The Role of Genetics in Alzheimer Disease
JULY 18, 2019
Ronald C. Petersen, MD, PhD: In the field of Alzheimer disease, broadly speaking, we generally talk about genetic characteristics. On the one hand, there’s a small proportion, maybe 1%, of all people with Alzheimer disease who have truly, dominantly inherited Alzheimer disease. In these families, people are at risk on a 50/50 basis. Half of the families will get it throughout the generations, and they tend to get it earlier in life.
Again, dominantly inherited Alzheimer disease really comprises maybe 1%, but this is very important because people who have the genetic mutation will get the disease 100% of the time. That affords us the opportunity to look at the biology of what’s going on in them. It turns out that here’s where abnormal amyloid processing is uniform in people with the disease. Therefore, that’s part of the amyloid hypothesis.
But what about the other 99% of the people with Alzheimer disease—so-called sporadic Alzheimer disease? Nevertheless, it still sort of runs in families, as most diseases do. If you have a first-degree relative with heart disease, cancer, or diabetes, your risk for those conditions is increased as well. The same thing is true with Alzheimer disease. If you have a first-degree relative with Alzheimer disease, you may have some genetic susceptibility.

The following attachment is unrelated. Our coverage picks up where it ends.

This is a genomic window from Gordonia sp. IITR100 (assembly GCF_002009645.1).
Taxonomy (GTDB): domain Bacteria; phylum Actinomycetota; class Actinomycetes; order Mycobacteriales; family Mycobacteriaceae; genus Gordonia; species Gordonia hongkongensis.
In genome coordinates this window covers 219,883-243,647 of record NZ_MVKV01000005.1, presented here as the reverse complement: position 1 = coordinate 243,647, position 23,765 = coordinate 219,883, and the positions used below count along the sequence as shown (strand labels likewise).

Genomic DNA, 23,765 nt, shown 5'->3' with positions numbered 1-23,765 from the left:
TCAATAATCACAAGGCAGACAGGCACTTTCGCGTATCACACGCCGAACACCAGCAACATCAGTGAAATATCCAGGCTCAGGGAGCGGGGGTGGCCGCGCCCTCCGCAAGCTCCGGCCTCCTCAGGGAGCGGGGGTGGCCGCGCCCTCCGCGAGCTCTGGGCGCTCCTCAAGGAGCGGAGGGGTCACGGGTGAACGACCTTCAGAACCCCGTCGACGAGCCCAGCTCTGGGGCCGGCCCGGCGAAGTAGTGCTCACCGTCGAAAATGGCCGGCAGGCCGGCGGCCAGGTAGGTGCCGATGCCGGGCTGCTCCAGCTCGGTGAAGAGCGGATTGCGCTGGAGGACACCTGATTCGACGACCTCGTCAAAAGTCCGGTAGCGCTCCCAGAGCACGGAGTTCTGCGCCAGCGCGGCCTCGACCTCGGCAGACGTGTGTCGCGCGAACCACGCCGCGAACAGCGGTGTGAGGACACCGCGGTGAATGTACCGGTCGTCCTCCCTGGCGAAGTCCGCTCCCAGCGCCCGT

There are probably 30 other susceptibility genes, meaning your risk is up or down depending on where you live with those genes. There’s 1 in particular called apolipoprotein E, which is a normal protein. We all have it. It serves to transport lipids around the body. It comes in 3 varieties: E2, E3, and E4.
It turns out that if you’ve inherited the E4 variety, from either mom or dad, your risk is up maybe 3- or 4-fold over the general population. If you’re unfortunate enough to inherit an E4 from mom and an E4 from dad, homozygous, then your risk is up maybe 10 to 14 times over the general population. Based on that, there actually is a clinical trial underway now called the Generation study looking at people who have 2 copies of the E4 apolipoprotein E gene. I think that the genetic characteristics are real. They may help us look at new pathways for treatments and are exciting avenues to follow.
Clinically, we generally do not do genotyping for people, with regard to their risk. This is because we would make the recommendation to individuals to do lifestyle modifications and get into clinical trials anyway. The genetic information may or may not be beneficial on an individual patient basis.